The likeliness of a catastrophic earthquake occurring in California, similar to the devastating Loma Prieta and Northridge earthquakes, in the next 30 years has increased to a 72 percent probability, per the United States Geological Survey (USGS).
Due to heightened risk, the California Governor’s Office of Emergency Services (Cal OES) and Federal Emergency Management Agency (FEMA) jointly announced the 2016 Bay Area Earthquake Plan during a rollout event at the Alameda County Office of Emergency Services in Dublin. The plan was created to assist local governments and specifies strategies to support access to the Bay Area following a major earthquake.
The new plan is an update to the 2008 version, referred to as the San Francisco Bay Area Earthquake Readiness Response: Concept of Operations Plan. Key improvements include the provision of a multi-modal transportation concept, specifically by air, land and marine.
Read the 2008 Concept of Operations Plan here.
“Now, as far as I’m concerned, the heavy lifting begins. The real work begins,” said Cal OES Director Mark Ghilarducci after the plan was revealed. “I know it was tough putting the plan together and updating it, but the work begins now to make sure that everyone that needs to know about it knows about it and that there’s no surprises when the event happens.”
The Bay Area Earthquake Plan is designed to mitigate the threat posed by large earthquakes in the 16 county Bay Area region, likely resulting in significant damage to transportation, water, power, fuel and other essential life sustaining systems. Analyzing the threat was based on Hayward and San Andreas Fault rupture modeling and systems analysis provided by the California Geological Survey and USGS.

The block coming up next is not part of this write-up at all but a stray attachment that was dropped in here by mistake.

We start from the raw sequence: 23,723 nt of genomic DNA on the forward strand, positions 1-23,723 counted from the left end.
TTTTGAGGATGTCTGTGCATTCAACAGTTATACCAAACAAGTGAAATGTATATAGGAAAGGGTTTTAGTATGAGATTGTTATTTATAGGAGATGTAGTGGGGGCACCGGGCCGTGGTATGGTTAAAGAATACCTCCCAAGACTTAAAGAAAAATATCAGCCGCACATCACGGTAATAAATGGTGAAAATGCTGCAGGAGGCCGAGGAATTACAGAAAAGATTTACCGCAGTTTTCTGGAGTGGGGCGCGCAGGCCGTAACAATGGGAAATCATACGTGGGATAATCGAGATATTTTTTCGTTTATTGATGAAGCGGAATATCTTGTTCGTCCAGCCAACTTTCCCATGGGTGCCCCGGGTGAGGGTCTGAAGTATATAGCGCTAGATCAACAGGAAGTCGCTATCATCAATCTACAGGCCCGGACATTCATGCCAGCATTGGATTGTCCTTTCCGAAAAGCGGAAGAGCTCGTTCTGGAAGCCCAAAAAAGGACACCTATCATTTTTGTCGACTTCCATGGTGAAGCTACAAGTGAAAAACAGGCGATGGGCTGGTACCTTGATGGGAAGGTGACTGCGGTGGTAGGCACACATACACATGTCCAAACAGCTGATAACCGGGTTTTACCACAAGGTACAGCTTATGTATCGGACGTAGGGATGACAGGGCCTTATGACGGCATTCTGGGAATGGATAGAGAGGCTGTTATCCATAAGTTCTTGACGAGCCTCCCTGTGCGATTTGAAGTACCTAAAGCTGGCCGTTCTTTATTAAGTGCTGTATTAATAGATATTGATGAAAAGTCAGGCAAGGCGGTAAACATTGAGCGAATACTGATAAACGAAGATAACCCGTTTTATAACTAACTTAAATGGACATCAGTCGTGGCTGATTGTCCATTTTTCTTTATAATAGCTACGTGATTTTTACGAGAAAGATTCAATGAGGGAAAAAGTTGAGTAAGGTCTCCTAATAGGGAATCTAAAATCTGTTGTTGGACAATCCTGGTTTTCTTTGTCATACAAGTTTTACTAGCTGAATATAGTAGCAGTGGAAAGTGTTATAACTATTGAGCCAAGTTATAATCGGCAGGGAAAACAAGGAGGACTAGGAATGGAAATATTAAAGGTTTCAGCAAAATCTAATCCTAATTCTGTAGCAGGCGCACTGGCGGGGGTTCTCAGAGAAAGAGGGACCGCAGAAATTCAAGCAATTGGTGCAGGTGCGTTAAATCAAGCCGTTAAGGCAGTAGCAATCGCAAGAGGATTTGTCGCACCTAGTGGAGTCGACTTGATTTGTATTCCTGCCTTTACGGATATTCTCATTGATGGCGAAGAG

Both fault lines are considered to have the highest probabilities of causing a significant seismic event in the Bay Area.
“The economic impact from a catastrophic earthquake will be profound. Profound,” Ghilarducci said. “And we cannot afford as a state, as local governments, to end up with dark communities or dead communities after one of these events.”
Updates to the new plan include:
- Risk based vs. scenario based, looking at risk across the entire San Andreas Fault System;
- Execution checklists have been developed to ensure critical tasks are completed within the established phases of response and recovery
- California Emergency Functions (EFs) did not exist when the 2008 plan was developed. The EFs are now incorporated in the new plan
- Operational activities are now organized by Presidential Policy Directive 8 (PPD 8) Core Capabilities for the Mission Areas of Response and Recovery. The 2008 plan organized operational activities according to the Target Capabilities List
- Multi-modal Transportation Concept added (air, land and marine)
- Fuel working group identified
- Task forces identified, staffing and approval from EF leads (Fuel, Water, Sheltering and Feeding, Mass Care, Temporary Emergency Power, and Survivor Movement)
- Access and Functional Needs are integrated throughout the plan
- Long-term recovery actions are defined in the new plan
The 1989 Loma Prieta earthquake (6.9 magnitude) caused 63 deaths, 3,757 injuries and an estimated $6 billion in property damage, according to the USGS. It was the largest earthquake to occur on the San Andreas Fault since the 1906 San Francisco earthquake.
In Southern California, the 1994 Northridge earthquake (6.7 magnitude) killed 60 and injured more than 7,000. An additional 40,000 buildings were damaged in Los Angeles, Ventura, Orange and San Bernardino counties.
“These catastrophic events are not easy,” stated Ghilarducci. “They are very complicated with many, many, many cascading impacts. It will require a tremendous amount of effort on all of our part to work together, to come together, to be flexible yet utilize this plan to be able to provide that structure and guidance as we respond effectively to be able to deal with the multitude of problems that we are going to face.”